Honeymoon Over For On-Demand Apps, Contract Workers

By Jennifer Van Grove

The San Diego Union-Tribune

WWR Article Summary (tl;dr) This article takes a look at the ever-expanding gig economy and its ramifications for the people who work within it. These gig workers look like regular employees but they also look like independent contractors. While the on- demand economy can be a great vehicle for women in business,  female entrepreneurs who operate as independent contractors need to understand their rights or risk being treated unfairly.


The gig is up.

The independent-contractor workforce is ballooning thanks to the rise of on-demand apps. But after a honeymoon period, lawyers and politicians are now being forced to consider the real humans behind these virtual businesses.

These workers participate in what’s sometimes called the “gig economy.” They’re technically working for themselves, picking up gigs from an expanding digital marketplace where technology companies link them to customers to perform individual tasks.

They drive for Uber or Lyft and take you from point A to point B, contract with DoorDash or Postmates to bring you takeout, moonlight for Handy and come and clean your home, and even work “flex” jobs for Amazon to deliver packages to your doorstep in a matter of hours.

Most of the companies in the gig economy let workers set their own schedules, as well as allow them to accept as many or as few jobs as they want, or even take gigs from competing providers.

Conversely, these companies set wages that can be changed at a whim or they control whether the worker can receive tips.

Sometimes they decree, as is the case with Uber, that workers must maintain high customer approval ratings to avoid repercussions such as temporary deactivation.

Exactly who is responsible for protecting these workers’ rights, and determining what those labor rights should be, is an increasingly heated conundrum.

“The current situation … is fraught with ambiguity and uncertainty,” said Seth Harris, a distinguished scholar at Cornell University’s School of Industrial and Labor Relations, and the former deputy secretary of the U.S. Department of Labor. “We’re seeing the emergence of a new structure of work relationships that is quite different from traditional employment and from traditional independent contract work.”

Gig economy workers are the backbone of an expanding on-demand world where nearly anything you might want, a ride, a smoothie, a latte, a massage, a bottle of wine, a doctor’s visit, is just a push of a button away on your smartphone.

Without them, your must-have-it-right-now cravings would go unsatisfied.

Estimates vary, but gig economy workers currently account for 1 percent of the U.S. working-age population, according to a 2015 McKinsey Global Institute report.

“The flexible employment model created by new digital marketplaces for contingent work can appeal to people who do not want traditional full-time positions, and if even a small fraction of inactive youth and adults use these platforms to work a few hours per week, the economic impact would be huge,” the McKinsey report states.

These gig workers look like regular employees. But they also look like independent contractors. The law, which allows for two classifications of workers, employees or independent contractors, seemingly overlooks them.

Thus, the group is at risk of being treated unfairly by companies that take a cut of a worker’s earnings, whether intentionally or otherwise.

“A lot of people are being deprived of benefits and protections because employers get a significant cost advantage, some people think as much as 30 percent or 40 percent, in classifying workers as independent contractors,” Harris said.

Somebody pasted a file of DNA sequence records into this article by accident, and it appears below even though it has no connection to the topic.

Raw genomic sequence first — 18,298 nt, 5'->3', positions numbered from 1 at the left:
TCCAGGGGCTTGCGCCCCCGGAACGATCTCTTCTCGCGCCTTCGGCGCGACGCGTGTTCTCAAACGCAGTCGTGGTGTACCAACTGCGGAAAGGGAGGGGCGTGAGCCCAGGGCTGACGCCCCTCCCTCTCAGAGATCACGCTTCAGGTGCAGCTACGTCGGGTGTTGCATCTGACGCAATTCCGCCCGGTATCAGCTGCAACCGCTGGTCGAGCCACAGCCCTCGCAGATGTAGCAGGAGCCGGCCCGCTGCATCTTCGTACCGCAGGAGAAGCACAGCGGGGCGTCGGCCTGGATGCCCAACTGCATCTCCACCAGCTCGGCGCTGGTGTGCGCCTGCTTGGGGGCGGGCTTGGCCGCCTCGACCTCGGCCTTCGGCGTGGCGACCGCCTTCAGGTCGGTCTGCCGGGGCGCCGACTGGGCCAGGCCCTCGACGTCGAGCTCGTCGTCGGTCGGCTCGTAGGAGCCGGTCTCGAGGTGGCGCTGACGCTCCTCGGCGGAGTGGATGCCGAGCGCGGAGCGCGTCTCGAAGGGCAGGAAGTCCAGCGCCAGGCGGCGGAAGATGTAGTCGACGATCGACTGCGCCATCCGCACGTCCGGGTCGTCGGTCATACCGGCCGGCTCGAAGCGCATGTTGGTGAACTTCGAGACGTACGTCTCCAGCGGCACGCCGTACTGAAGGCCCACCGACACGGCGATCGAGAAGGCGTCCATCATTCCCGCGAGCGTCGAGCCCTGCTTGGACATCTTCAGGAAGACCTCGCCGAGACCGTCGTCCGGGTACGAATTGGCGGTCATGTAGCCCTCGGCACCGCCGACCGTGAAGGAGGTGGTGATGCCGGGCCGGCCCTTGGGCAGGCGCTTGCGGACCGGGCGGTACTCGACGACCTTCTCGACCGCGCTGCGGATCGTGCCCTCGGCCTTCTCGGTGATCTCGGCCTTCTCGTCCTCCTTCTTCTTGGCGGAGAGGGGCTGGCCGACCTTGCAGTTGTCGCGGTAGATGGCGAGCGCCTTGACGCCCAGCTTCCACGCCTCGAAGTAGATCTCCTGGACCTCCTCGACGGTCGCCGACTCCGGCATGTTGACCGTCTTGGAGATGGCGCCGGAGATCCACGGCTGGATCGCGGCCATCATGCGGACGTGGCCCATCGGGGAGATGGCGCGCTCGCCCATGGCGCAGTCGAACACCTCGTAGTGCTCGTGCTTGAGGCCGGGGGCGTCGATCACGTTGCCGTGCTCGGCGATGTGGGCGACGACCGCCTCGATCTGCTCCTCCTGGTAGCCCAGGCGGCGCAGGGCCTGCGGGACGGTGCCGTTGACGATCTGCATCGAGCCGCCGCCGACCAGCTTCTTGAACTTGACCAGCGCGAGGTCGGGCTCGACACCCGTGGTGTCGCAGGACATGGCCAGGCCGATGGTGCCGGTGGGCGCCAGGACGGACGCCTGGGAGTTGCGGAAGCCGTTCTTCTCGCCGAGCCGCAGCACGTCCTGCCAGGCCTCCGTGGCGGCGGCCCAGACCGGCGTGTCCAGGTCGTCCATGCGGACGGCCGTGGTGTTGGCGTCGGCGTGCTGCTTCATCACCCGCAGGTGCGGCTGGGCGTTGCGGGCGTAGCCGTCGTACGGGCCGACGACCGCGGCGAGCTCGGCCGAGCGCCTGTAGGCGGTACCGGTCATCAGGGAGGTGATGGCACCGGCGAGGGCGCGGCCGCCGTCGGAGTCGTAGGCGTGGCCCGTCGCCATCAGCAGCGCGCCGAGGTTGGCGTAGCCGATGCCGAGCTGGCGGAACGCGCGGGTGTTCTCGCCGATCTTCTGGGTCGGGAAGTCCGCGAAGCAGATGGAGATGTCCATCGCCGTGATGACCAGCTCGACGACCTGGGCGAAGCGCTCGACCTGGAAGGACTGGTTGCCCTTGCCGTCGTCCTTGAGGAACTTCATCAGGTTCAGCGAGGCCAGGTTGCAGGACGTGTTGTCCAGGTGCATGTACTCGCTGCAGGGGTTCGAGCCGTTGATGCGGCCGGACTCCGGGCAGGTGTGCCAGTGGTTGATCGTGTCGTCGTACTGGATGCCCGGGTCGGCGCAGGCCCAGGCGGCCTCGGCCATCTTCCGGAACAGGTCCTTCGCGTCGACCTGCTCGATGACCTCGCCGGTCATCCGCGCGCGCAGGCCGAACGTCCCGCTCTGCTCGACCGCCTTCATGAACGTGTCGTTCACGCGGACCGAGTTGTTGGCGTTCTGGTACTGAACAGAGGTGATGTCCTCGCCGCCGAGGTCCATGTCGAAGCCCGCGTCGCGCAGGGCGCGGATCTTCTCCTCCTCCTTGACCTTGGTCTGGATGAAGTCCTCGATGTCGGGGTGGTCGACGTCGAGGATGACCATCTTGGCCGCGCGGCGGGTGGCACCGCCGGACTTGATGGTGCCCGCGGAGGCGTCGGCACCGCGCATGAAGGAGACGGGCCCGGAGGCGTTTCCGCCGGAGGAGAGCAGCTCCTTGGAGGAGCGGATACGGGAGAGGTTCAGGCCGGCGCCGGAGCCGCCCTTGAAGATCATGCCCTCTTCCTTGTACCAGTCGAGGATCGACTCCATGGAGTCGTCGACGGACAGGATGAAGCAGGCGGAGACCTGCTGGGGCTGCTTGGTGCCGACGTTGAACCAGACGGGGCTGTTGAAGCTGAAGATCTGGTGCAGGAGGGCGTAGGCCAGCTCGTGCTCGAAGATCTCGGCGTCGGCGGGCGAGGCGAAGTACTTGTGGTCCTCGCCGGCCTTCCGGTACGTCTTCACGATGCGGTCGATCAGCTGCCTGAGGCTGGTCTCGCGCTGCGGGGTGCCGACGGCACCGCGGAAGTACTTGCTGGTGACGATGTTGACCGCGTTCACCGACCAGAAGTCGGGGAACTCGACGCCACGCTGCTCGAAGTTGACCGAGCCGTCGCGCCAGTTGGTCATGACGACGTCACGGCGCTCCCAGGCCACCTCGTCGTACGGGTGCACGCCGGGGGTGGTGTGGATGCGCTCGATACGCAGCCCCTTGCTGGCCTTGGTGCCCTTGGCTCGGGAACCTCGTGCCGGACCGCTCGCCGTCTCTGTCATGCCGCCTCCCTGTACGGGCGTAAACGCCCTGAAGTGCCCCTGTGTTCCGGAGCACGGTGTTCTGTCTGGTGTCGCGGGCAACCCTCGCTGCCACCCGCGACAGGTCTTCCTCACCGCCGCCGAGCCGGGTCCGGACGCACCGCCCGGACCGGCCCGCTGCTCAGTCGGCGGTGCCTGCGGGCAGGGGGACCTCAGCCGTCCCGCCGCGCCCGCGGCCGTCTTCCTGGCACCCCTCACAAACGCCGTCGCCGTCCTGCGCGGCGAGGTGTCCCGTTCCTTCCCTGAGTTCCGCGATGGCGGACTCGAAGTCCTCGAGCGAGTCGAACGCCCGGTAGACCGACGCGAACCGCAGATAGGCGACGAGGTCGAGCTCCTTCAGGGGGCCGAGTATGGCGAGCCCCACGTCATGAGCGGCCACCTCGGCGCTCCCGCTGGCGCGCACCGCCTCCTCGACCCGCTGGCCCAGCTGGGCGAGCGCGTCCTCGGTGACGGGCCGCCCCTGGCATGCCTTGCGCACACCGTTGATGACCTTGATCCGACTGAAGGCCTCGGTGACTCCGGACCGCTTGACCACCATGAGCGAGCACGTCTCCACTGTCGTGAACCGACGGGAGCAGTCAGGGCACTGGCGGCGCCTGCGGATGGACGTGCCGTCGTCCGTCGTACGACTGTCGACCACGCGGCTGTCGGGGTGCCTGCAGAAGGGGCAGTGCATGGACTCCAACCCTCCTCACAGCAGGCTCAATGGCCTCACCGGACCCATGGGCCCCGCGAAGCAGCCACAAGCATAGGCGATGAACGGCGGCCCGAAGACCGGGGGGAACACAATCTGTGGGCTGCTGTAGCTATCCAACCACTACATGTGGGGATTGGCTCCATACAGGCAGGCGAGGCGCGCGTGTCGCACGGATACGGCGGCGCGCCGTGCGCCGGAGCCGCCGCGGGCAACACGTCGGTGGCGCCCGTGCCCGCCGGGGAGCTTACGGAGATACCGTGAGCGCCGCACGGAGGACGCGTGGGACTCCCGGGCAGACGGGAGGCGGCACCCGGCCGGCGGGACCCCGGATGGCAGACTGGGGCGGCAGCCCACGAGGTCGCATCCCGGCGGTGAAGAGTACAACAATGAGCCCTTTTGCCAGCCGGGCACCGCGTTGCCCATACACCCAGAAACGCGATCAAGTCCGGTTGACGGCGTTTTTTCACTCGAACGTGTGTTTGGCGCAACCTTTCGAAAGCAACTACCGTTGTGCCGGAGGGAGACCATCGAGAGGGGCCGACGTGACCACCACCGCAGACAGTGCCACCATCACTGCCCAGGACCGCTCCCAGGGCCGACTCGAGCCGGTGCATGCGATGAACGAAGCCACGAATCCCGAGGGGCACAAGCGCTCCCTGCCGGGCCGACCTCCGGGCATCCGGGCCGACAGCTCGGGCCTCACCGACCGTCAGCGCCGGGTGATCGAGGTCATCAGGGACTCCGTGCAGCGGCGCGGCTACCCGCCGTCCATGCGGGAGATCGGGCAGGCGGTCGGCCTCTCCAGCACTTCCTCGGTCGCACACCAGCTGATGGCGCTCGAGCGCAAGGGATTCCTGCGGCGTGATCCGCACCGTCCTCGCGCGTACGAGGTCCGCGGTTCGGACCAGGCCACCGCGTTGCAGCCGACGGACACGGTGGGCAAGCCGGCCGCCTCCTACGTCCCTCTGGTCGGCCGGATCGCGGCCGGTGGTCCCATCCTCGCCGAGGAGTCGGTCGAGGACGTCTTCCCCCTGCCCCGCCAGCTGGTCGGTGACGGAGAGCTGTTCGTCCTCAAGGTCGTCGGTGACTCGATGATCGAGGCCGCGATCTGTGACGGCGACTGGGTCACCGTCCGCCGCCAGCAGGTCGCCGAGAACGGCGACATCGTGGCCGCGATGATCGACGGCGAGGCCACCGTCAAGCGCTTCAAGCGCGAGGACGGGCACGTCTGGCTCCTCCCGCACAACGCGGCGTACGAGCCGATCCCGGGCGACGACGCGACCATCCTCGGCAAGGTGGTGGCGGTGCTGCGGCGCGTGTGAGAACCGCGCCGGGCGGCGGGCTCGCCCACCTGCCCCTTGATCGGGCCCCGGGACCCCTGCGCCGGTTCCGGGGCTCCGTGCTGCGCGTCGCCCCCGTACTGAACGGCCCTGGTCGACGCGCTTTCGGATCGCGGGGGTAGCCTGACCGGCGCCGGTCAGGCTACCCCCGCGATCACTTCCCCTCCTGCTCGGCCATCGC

With independent contractors, employers are not on the hook to reimburse expenses, pay minimum wage or cover overtime.

Gig workers also have to manage their own tax withholding, don’t have access to employer-subsidized health care, aren’t legally authorized to form unions and don’t have access to federal statutory anti-discrimination protections.

“Nearly 90 percent of drivers say the main reason they use Uber is because they love being their own boss,” an Uber spokesperson said. “Drivers are independent contractors who use Uber on their own terms; they control their use of the app. As employees, drivers would lose the personal flexibility they value most, they would have set shifts, earn a fixed hourly wage, and be unable to use other ridesharing apps.”

You could, however, put Laurence Brown, 40, of San Diego, in the category of gig workers who might deserve additional protections. He’s seemingly locked into a full-time arrangement with Uber, but his non-professional driving career didn’t begin that way.

The commercial and theater actor was drawn to both Uber and Lyft last year because the work offered him a flexible way to make money and also attend auditions.

Happy with the part-time work, Brown decided to consider another offer from Uber. The offer was for a new car, which he could lease through Uber’s new non-prime lending company, Xchange Leasing, a wholly owned subsidiary of Uber. He could return the car at any time with two weeks’ notice and forfeiture of a $250 deposit. Brown liked the idea of not having to worry about how many miles he racked up while driving, a typical term included in vehicle leases.

On Halloween, Brown decided to go through with an Xchange lease for a 2015 Toyota Prius. Brown’s payments would be $181 a week, which adds up to about $784 a month and $9,412 a year. Even still, he was content with the deal because he knew he could easily make the payment, automatically deducted from his Uber earnings, with just a day’s worth of work.

Then Uber changed its fare structure in January, reducing fares for its most affordable options by 30 percent, in hopes of boosting demand for its drivers during a seasonally slow period.

“It went from one day of work to three days of work to make my payment,” Brown said.

Before the fare change, Brown says he was driving 50 to 60 hours a week and pocketing $1,000 after Uber’s 20 percent take.

Now, he says he’s lucky if he nets $700 a week. And he is, of course, still on the hook for the $181 weekly lease payment.

“I’m blessed. I’m fortunate,” said Brown, who rents out rooms in his house to pay his mortgage. “If it was someone else with a family, they would be in trouble.”

Brown’s request is simple. He wants Uber to return fares to previous rates.

The company, which initially said the cheaper prices were temporary, has not indicated if or when it will increase fares.